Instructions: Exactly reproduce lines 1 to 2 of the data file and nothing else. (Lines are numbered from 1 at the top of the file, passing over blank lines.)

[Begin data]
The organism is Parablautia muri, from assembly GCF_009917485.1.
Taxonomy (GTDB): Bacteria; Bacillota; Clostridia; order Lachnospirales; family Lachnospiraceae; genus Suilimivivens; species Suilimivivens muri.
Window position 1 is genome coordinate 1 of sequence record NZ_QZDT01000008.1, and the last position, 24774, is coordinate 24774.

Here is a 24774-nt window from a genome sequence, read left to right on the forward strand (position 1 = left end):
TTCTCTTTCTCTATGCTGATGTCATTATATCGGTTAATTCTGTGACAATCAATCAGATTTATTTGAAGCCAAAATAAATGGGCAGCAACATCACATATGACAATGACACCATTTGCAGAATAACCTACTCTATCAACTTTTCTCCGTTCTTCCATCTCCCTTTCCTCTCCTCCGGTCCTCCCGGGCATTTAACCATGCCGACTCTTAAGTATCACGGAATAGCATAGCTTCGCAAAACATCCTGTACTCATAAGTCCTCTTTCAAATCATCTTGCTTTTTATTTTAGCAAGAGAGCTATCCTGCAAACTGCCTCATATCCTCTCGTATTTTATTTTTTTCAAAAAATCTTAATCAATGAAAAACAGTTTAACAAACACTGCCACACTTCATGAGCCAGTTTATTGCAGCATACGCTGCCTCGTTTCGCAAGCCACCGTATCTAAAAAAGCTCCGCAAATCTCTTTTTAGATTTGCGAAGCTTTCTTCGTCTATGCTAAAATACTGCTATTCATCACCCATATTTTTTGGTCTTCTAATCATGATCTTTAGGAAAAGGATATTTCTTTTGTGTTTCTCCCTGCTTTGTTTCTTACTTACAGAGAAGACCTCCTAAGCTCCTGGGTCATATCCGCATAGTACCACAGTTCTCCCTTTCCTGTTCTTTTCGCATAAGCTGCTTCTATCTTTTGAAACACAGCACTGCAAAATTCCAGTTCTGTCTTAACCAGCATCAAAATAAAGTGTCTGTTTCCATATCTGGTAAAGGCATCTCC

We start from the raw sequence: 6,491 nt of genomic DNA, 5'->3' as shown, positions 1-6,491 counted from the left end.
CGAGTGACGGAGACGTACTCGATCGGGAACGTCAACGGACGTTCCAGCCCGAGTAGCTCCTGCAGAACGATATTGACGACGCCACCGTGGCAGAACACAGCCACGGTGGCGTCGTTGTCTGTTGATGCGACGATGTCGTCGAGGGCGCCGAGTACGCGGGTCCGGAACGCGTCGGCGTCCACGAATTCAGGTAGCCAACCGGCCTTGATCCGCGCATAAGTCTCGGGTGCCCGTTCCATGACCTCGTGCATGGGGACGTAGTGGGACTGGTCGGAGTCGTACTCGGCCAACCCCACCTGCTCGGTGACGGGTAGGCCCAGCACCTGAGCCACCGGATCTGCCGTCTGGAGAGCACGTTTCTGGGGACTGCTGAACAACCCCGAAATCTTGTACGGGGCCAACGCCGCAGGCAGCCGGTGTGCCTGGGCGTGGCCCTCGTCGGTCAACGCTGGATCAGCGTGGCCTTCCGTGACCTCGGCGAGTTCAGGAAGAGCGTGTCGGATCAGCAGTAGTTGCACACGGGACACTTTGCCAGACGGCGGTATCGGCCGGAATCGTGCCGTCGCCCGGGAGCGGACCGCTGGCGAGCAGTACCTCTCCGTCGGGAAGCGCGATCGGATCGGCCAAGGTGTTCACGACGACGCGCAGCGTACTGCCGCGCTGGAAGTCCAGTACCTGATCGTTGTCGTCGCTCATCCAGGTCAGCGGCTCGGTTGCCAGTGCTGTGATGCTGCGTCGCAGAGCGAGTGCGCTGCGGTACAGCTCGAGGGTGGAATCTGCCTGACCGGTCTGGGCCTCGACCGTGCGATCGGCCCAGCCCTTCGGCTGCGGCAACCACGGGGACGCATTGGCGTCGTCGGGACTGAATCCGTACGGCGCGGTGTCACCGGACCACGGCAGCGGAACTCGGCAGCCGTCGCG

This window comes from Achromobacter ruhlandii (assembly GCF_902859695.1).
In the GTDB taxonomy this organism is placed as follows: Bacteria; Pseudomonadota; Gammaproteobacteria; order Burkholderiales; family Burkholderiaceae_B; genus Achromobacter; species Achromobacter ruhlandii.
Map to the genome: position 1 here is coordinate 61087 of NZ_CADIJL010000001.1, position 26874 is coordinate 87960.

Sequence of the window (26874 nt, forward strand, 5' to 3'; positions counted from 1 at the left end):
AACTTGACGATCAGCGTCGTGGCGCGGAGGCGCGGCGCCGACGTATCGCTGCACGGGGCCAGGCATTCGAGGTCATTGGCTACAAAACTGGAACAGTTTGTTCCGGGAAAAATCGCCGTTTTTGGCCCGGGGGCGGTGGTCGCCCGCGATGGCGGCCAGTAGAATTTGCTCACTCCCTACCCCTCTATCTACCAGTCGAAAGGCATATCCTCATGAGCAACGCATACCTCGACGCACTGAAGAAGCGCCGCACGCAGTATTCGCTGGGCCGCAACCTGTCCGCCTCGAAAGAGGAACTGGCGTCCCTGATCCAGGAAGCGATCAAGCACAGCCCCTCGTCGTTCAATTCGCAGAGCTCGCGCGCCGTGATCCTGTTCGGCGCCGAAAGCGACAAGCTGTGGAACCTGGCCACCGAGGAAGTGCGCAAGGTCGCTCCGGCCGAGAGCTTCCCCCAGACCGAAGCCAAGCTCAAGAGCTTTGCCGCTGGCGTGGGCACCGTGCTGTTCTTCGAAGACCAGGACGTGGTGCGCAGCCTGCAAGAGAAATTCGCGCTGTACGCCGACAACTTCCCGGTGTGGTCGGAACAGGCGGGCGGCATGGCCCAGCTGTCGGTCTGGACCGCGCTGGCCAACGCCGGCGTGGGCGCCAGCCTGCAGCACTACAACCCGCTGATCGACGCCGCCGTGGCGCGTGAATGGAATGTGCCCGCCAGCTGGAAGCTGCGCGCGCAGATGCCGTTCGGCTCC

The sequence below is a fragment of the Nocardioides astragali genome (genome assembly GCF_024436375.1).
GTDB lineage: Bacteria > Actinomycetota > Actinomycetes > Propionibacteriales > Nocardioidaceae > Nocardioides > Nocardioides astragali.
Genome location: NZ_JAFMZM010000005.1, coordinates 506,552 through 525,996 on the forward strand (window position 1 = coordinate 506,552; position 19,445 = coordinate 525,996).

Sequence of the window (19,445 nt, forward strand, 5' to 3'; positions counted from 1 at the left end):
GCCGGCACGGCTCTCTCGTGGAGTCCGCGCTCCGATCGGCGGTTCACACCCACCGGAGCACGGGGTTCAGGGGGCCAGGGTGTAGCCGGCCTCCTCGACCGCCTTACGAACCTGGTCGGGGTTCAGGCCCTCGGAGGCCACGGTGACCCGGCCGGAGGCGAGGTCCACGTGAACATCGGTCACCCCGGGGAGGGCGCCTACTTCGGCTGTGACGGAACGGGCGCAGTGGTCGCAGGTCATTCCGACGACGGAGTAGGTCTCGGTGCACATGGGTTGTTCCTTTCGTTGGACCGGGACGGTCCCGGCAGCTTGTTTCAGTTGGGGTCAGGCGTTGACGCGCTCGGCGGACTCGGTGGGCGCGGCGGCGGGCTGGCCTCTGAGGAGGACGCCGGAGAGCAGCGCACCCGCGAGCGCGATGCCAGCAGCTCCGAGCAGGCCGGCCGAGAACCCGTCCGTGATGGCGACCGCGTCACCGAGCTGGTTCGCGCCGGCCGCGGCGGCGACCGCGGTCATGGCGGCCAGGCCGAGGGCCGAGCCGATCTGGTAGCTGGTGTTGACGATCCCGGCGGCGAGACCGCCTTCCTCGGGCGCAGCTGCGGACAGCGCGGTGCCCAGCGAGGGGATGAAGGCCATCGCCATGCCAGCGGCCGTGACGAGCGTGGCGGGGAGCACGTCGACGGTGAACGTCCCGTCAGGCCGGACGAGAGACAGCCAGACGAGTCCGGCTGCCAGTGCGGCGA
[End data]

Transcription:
The organism is Parablautia muri, from assembly GCF_009917485.1.
Taxonomy (GTDB): Bacteria; Bacillota; Clostridia; order Lachnospirales; family Lachnospiraceae; genus Suilimivivens; species Suilimivivens muri.